Flashcards in 11. Anxiety Deck (14):
Suggest examples of physical symptoms experienced in anxiety disorders.
4. dry mouth
5. difficulty breathing
6. chest pain/discomfort
7. nausea or abdominal distress (e.g. butterflies)
8. dizziness, light-headedness, unsteadiness
Name 2 neurotransmitters thought to be involved in anxiety disorders.
Decreased levels of:
Describe the management you would suggest for a P with a generalised anxiety disorder.
3. Acute short term treatment: anxiolytics - benzodiazepines, e.g. diazepam, lorazepam
4. Could use a GABA analogue, e.g. pregbalin - effective but expensive
Which brain system is involved in the stress response? What structures does it include?
The Limbic System:
1. hippocampus - memory and info. processing
2. septal area
3. amygdala - collection of nuclei that input sensory info. from brainstem, thalamus and cortex and output to brainstem, cortex and hypothalamus - key role in memory and emotion processing, esp. in response to fear
+/- prefrontal cortex and cingulate gyrus - have modulatory effect on processes associated with hypothalamus
Limbic structures communicate with hypothalamus which outputs to motor regions and SNS (increase heart rate, and contractile force, dilated bronchi)
Describe the hormones and glands involved in the stress reaction.
i. hypothalamus releases CRH...
ii. stimulates pituitary gland to release ACTH...
iii. stimulates adrenal gland to release cortisol
NA is also released from sympathetic nerves and adnrenaline/NA from adrenal medulla.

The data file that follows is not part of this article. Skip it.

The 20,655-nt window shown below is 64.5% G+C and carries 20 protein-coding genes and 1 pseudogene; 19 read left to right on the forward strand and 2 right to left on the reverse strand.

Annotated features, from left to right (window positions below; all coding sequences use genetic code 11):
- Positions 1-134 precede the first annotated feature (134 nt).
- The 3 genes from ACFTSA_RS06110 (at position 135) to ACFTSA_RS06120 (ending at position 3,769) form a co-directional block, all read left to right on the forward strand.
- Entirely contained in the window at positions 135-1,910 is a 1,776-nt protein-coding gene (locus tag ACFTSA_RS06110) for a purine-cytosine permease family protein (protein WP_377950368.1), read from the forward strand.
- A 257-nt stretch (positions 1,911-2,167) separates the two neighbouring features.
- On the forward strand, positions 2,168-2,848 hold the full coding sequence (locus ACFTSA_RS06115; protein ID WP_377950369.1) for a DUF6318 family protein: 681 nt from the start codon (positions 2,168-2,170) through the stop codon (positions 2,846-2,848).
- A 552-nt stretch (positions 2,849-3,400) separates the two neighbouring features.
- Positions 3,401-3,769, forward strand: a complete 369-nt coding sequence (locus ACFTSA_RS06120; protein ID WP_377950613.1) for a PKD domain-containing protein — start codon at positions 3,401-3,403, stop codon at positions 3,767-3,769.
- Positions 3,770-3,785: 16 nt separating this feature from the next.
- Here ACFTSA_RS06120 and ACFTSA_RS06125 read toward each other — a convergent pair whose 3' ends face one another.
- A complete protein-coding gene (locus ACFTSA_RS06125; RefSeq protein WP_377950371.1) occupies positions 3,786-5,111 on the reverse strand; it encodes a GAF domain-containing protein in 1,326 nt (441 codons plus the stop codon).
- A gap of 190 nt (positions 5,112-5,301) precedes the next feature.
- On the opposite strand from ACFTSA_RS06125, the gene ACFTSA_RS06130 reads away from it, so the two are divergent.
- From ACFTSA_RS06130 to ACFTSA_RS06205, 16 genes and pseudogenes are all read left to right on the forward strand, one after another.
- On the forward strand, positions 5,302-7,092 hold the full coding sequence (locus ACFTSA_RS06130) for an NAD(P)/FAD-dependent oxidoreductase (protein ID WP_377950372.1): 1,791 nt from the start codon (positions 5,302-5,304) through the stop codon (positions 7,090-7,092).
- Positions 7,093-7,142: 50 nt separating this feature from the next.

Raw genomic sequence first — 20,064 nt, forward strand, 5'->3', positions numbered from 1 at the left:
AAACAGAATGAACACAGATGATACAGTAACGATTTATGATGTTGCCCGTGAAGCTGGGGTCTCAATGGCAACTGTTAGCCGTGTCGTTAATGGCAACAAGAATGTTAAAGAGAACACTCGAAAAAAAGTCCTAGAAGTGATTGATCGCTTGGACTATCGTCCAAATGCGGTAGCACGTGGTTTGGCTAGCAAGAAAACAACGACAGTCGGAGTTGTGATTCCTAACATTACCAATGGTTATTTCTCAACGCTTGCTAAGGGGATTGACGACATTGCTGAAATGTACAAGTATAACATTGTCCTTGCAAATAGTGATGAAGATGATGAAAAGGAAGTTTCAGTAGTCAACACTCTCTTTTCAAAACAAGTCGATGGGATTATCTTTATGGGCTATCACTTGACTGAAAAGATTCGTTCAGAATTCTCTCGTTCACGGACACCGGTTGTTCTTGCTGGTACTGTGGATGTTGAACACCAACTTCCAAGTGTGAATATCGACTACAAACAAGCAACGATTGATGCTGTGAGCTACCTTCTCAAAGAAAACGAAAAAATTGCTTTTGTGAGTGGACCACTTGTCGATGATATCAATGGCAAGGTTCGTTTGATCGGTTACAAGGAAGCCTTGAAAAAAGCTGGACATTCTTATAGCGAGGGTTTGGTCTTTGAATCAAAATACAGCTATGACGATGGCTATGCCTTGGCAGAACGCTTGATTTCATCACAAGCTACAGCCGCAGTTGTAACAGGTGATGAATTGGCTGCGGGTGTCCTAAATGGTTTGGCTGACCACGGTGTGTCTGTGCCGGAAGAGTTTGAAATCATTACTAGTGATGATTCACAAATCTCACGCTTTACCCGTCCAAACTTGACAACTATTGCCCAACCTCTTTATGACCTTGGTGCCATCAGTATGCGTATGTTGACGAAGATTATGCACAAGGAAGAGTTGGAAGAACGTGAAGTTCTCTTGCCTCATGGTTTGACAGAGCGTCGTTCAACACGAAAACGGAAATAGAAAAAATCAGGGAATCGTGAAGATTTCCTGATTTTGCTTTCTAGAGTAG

Describe the diagnostic criteria for obsessive-compulsive disorder.
1. O, C or both present on most days for at least 2 wks
2. O and C share all the following features:
- originate in P's mind
- repetitive and unpleasant
- acknowledged as excessive or unreasonable
- P tries to resist but at least 1 O or C is unsuccessfully resisted
3. carrying out the obsessive thought or act is not pleasurable in itself
4. O/C must cause distress or interfere with the P's social or individual functioning
Thought that persists and dominates an individual's thinking despite their awareness that the thought is either entirely without purpose, or has persisted beyond the point of relevance or usefulness.
Often causes great anxiety and guilt, is particularly repugnant to individual and may reflect changes in society.
Obsessional motor acts (can also have mental ones, e.g. repeating phrases).
May result from an obsessional impulse that leads directly to the action, or may be mediated by an obsessional mental image or fear.
Describe 2 theories for the pathophysiology of OCD.
1. reduced serotonin
2. re-entry circuits in basal ganglia
What is PANDAS?
Paediatric Autoimmune Neuropsychiatric Disorder Associated with Streptococcal infection:
- sudden onset of OCD symptoms or tics after infection with Group A beta-haemolytic streptococci.
- autoantibodies 'cross-react' with neurones in basal ganglia, causing symptoms: usually dramatic onset of psychiatric or behavioural problems
Suggest possible behavioural, pharmacological and surgical options for the management of OCD.
2. Exposure response prevention
- high dose SSRIs (need higher dose and longer treatment course than in depression)
- +/- augmentation with antipsychotics, e.g. Clomipramine (TCA)
4. Deep brain stimulation of subthalamic nucleus (treatment resistant OCD)
Describe the symptoms of post-traumatic stress disorder.
- Repetitive, intrusive recollection or re-enactment of the event in memories, daytime imagery or dreams, within 6mths of a traumatic event of exceptional severity (evidence of trauma).
- Conspicuous emotional detachment, numbing of feeling and avoidance of stimuli that might arouse recollection of the trauma.
Suggest 2 theories for the pathophysiology of PTSD.
1. Amygdala hyperactivity... exaggerated response to perceived threat.
2. Decreased levels of cortisol (normally inhibits memory retrieval and controls sympathetic response)